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Interview

Button hoping for a "calmer" NASCAR experience at Chicago

Former Formula 1 world champion Jenson Button admits he had a rollercoaster of emotions after his first NASCAR Cup race, but it still left him wanting more.

#24 Hendrick Motorsports Chevrolet Camaro ZL1 of Jenson Button

Button is running three Cup races this season in Rick Ware Racing’s No. 15 Ford with assistance from Stewart-Haas Racing and had an eventful debut in March at Circuit of the Americas.

He finished a respectable 18th but was on track for a better performance before the race ended in a flurry of wreck-induced cautions. Jenson also suffered from a bout of heat exhaustion in the event.

“I think for half the race at COTA, I thought, ‘I don’t want to do this again.’ But for the other half of the race, I thought, ‘This is awesome, just awesome,’ in terms of the racing, the wheel-to-wheel action and not giving an inch,” Button said Tuesday.

“I definitely enjoyed that, and it’s something you do miss in single-seaters, especially in Formula 1 because the amount of downforce you have, there isn’t so much wheel-to-wheel action. I feel I had more wheel-to-wheel action in the first lap of the race at COTA than I do in a whole grand prix.

“So, loads of emotions – positive and negative – at COTA. Does it make me want to do it more? Yeah.”

Jenson Button, Rick Ware Racing, Mobil 1 Ford Mustang, Kimi Raikkonen, Trackhouse Racing, Onx Homes / iLOQ Chevrolet Camaro

Jenson Button, Rick Ware Racing, Mobil 1 Ford Mustang, Kimi Raikkonen, Trackhouse Racing, Onx Homes / iLOQ Chevrolet Camaro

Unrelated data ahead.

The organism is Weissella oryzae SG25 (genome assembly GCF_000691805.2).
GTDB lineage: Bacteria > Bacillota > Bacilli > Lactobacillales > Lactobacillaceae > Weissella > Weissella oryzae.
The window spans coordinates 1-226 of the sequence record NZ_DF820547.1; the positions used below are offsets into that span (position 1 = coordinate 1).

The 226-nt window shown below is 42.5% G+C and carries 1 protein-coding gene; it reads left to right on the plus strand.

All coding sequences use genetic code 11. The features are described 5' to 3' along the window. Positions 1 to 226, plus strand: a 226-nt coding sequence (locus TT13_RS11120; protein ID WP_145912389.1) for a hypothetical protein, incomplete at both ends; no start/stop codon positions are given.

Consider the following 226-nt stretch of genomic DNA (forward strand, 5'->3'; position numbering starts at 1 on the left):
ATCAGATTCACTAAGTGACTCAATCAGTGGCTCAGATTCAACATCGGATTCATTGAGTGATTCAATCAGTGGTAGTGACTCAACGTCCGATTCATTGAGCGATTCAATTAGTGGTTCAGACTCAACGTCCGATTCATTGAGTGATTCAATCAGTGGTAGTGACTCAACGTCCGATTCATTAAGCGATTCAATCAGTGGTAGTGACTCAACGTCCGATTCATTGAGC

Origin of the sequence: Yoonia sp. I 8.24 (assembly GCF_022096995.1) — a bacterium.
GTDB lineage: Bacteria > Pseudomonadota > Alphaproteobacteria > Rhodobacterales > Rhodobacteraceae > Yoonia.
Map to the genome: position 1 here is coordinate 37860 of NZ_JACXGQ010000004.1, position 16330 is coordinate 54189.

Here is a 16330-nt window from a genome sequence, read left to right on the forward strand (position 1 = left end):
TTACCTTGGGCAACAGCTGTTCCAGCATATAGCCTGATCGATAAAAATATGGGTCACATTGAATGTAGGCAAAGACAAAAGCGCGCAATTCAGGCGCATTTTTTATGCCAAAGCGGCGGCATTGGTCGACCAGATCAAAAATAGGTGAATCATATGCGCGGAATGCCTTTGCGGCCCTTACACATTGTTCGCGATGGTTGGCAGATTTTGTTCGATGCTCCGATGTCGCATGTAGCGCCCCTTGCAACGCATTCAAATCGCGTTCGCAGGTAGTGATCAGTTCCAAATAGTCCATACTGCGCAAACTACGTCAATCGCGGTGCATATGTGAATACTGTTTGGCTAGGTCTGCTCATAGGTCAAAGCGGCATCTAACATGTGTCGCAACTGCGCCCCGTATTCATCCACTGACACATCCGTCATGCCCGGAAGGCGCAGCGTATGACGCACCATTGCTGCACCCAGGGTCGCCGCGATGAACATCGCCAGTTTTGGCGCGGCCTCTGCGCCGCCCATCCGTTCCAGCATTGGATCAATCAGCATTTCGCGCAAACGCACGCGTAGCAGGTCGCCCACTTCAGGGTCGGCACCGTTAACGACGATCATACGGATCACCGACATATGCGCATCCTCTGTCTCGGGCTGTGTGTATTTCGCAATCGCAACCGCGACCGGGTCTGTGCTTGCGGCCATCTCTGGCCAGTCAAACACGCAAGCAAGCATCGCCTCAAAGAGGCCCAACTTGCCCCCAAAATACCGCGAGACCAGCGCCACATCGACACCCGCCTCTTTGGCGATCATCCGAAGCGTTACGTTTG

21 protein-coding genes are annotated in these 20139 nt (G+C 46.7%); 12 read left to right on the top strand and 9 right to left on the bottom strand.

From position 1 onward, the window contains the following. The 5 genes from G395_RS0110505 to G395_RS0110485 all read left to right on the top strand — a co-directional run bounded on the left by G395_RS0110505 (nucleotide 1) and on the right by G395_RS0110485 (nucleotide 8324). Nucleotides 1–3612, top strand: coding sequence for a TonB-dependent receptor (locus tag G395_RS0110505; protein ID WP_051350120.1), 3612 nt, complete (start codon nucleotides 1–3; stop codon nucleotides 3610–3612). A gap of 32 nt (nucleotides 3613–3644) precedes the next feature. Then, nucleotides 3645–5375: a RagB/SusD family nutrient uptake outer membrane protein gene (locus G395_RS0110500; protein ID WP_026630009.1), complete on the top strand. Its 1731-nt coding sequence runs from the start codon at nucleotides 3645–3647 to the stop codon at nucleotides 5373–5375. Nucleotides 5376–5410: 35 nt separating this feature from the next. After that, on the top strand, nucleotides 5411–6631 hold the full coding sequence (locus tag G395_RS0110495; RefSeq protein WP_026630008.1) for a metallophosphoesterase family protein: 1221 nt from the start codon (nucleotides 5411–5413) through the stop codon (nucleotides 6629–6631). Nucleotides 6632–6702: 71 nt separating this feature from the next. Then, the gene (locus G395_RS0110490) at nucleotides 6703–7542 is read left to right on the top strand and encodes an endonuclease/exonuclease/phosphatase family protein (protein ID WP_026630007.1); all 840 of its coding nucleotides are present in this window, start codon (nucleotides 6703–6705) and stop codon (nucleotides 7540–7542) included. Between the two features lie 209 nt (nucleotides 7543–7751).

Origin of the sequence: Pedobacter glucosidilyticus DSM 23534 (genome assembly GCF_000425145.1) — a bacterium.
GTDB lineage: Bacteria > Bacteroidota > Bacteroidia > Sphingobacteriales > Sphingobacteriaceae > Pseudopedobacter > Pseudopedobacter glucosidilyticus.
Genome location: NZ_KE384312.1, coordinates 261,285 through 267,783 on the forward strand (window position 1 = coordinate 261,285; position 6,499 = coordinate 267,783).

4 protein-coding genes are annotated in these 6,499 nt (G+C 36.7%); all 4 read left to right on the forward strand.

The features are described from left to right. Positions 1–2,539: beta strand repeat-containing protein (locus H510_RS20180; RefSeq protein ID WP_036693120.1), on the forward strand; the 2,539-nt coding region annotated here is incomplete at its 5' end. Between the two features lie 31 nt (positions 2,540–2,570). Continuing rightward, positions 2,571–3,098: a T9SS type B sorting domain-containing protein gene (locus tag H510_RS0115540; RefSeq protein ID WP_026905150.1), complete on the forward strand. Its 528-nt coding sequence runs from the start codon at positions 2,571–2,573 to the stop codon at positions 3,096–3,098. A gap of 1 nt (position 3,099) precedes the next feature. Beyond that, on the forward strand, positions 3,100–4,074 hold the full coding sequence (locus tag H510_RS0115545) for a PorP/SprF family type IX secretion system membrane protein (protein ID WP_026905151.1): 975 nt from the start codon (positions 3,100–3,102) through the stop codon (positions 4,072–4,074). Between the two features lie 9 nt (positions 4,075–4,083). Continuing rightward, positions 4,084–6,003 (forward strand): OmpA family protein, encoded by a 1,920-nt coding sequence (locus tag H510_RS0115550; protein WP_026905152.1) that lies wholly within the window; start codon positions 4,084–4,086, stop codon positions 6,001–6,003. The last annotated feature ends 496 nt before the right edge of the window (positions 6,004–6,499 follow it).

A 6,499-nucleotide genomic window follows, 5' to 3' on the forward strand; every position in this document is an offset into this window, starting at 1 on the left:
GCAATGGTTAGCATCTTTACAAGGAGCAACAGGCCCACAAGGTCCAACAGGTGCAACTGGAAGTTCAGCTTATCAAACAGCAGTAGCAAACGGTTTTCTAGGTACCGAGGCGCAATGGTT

Photo by: Nigel Kinrade / NKP / Motorsport Images

While Button said he would like to try a NASCAR oval “one day,” he’s likely to focus on road and street courses.

“It’s another world,” Button said of oval racing. “These guys have driven ovals since they were five or six years old. So, why would I be good there? I don’t know. It’s a possibility, but it’s a lot of work.

“It’s already enough getting used to driving such a big car for me, and the style of racing is a big step as well. Maybe one day. But I’m very happy and very lucky to be doing the three races I’m doing this year.”

In the months since his Cup debut at COTA, Jenson has been busy as one of three drivers for NASCAR’s Garage 56 entry in the Le Mans 24 Hours.

The entry was a modified version of the Next Gen Chevrolet Camaro ZL1 race car and a collaboration of NASCAR, Hendrick Motorsports, Chevrolet, IMSA, and Goodyear. Despite a late mechanical issue, the entry still completed the race and received positive reviews from the fans in attendance.

Button, 43, still has two more Cup races scheduled this season – July 2 in NASCAR’s first street race at Chicago and Aug. 13 on the Indianapolis Motor Speedway road course.

A new experience for all drivers

Button may find himself on a more equal footing with NASCAR drivers at Chicago – none of the competitors will have actually driven the course before the first practice session on July 1.

“At COTA, I felt like I’m not used to using that much of a circuit. I normally drive within the white lines, and at COTA if you make a mistake, you just run wide and come back on,” he said. “You don’t really lose that much time, and again, it’s a very different way of driving.

“Chicago should be better for me. I feel confident that I can have a better result, but it can also all end in Turn 1. So, it doesn’t matter how quick you are, you also need to have a little bit of luck on your side.”

Button also said he believes the narrower confines of the 12-turn, 2.2-mile street course will lesson some of the wild maneuvers that highlighted the race at COTA.

“I do think that the racing will be a little bit calmer at Chicago, and if not in the first start, people will start packing up a little bit and being a bit more respectful of the circuit,” he said. “That’s the big thing with a street circuit that people learn very quickly.”

 

Photo by: Ben Earp / NKP / Motorsport Images

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